The government dismissed the other count. The district court in McGatha treated Sec. 924(e)(1) as a sentence enhancement provision, and not as the creation of a new, separate offense which must be alleged in the indictment and proved at trial. We affirmed that conviction. (It was not necessary in McGatha to discuss notice and due process because the plea agreement had followed full disclosure by the government of its intent to seek the enhanced penalty prior to the entry of the guilty plea.) It was not necessary in McGatha to decide, but it has now become necessary to decide whether section 1326 is a sentencing enhancement statute or a statute in three parts, each denouncing a separate crime.
We join the four other circuits that discussed the legislative evolution of Sec. 1326 through its various amendments, and concluded that Congress intended Sec. 1326 to denounce one substantive crime–unlawful presence in the United States after having been deported, with the sentence to be enhanced incrementally for those aliens who commit the offense after having been deported following convictions for “nonaggravated” or “aggravated” felonies. We also find helpful the reasoning of the First Circuit when it considered the prejudicial effect of placing before the jury an indictment charging, and proof establishing, that the defendant committed the offense after having been convicted of specific prior felonies. United States v. Forbes, 16 F.3d at 1298-1300.
Palacios-Casquete now argues that the government should be required to plead and prove the former convictions because it is frequently more difficult to prove former convictions than to prove that a person present in court has “been found in” the United States. Whatever may be the litigation strategy and logical persuasion of these arguments, the sentencing court in this case applied subsection (b)(2) as an enhancing provision consistently with our reasoning in McGatha, and that application was free from error.
VII. Was Date of the Crime Correctly Charged?
Palacios-Casquete’s argument that the INS had imputed, or constructive, notice that he was a previously deported alien present within the United States at a date earlier than the date upon which he was actually discovered by an investigating agent to be a member of Florida’s prison population might have some theoretical attraction if the INS operated in a more perfect world. However, there is no showing that the fifty states and the territories send morning reports to the INS revealing the national origins and immigration status of their incoming prisoners. In the case at bar, the INS investigator testified that she made routine, periodic visits to state institutions in her district of responsibility, and checked the records of new inmates for possible candidates for deportation or prosecution under Sec. 1326. She testified that she found Palacios-Casquete in one of her routine investigations. The trial court accordingly found that there was no prejudicial or invidious discrimination against this defendant in the INS proceeding and no reason to back date the offense (resubmit to the grand jury for an amended indictment) to give the defendant the benefit of earlier penalty provisions that had been in effect in 1988 or 1990. The government had no duty to anticipate that this particular alien was present in the Florida prison system at any time before he was actually found. We find no error in this ruling.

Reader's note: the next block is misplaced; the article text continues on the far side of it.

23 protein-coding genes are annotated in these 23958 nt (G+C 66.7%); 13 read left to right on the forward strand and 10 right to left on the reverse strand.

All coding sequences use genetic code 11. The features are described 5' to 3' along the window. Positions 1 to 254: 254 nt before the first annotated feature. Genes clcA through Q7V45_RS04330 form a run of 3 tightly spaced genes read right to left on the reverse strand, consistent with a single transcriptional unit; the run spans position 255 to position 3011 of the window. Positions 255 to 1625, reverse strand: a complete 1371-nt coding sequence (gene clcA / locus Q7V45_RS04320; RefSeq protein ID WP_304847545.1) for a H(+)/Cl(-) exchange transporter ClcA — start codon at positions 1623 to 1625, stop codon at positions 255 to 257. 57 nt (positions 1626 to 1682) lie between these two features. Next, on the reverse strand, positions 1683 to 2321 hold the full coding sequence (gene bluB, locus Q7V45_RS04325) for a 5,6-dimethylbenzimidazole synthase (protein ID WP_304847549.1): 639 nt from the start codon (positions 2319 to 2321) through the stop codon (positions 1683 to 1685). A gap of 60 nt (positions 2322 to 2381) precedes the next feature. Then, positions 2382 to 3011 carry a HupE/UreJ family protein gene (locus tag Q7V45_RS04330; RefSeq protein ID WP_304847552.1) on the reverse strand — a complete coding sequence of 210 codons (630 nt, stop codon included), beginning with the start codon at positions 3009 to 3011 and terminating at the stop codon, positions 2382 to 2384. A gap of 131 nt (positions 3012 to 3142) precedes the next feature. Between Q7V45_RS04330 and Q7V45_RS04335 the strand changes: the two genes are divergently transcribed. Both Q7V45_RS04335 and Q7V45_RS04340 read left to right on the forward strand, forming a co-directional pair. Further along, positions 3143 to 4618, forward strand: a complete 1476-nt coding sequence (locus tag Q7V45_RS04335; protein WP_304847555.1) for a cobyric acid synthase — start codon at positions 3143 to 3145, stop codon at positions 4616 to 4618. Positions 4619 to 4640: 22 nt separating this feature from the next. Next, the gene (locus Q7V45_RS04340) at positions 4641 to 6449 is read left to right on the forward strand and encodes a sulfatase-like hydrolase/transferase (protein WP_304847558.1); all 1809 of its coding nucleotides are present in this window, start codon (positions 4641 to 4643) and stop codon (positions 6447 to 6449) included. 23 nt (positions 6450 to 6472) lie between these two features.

VIII. Void for Vagueness
Finally, Palacios-Casquete argues that Sec. 1326 is void for vagueness, and that this defect, which he characterizes as jurisdictional, was not waived by his guilty plea. The indictment clearly charged a violation of 8 U.S.C. Sec. 1326. At the taking of the guilty plea, Fed.R.Crim.P. 11 was followed, and the defendant was told in English and Spanish what the potential penalties could be. Because the statute is not vague, we do not reach the appellant’s request that we review our earlier cases and decide that a guilty plea does not waive a constitutional challenge to a criminal statute. Cf. Askew v. Alabama, 390 U.S. 85, 88 S.Ct. 722, 19 L.Ed.2d 923 (1968); United States v. Ury, , (2d Cir.1939)., 826 n. 1 (5th Cir.1968). A guilty plea, however, does not waive the right of an accused to challenge the constitutionality of the statute under which he is convicted. See, e.g., Haynes v. United States,
Honorable Alfred T. Goodwin, Senior U.S. Circuit Judge for the Ninth Circuit, sitting by designation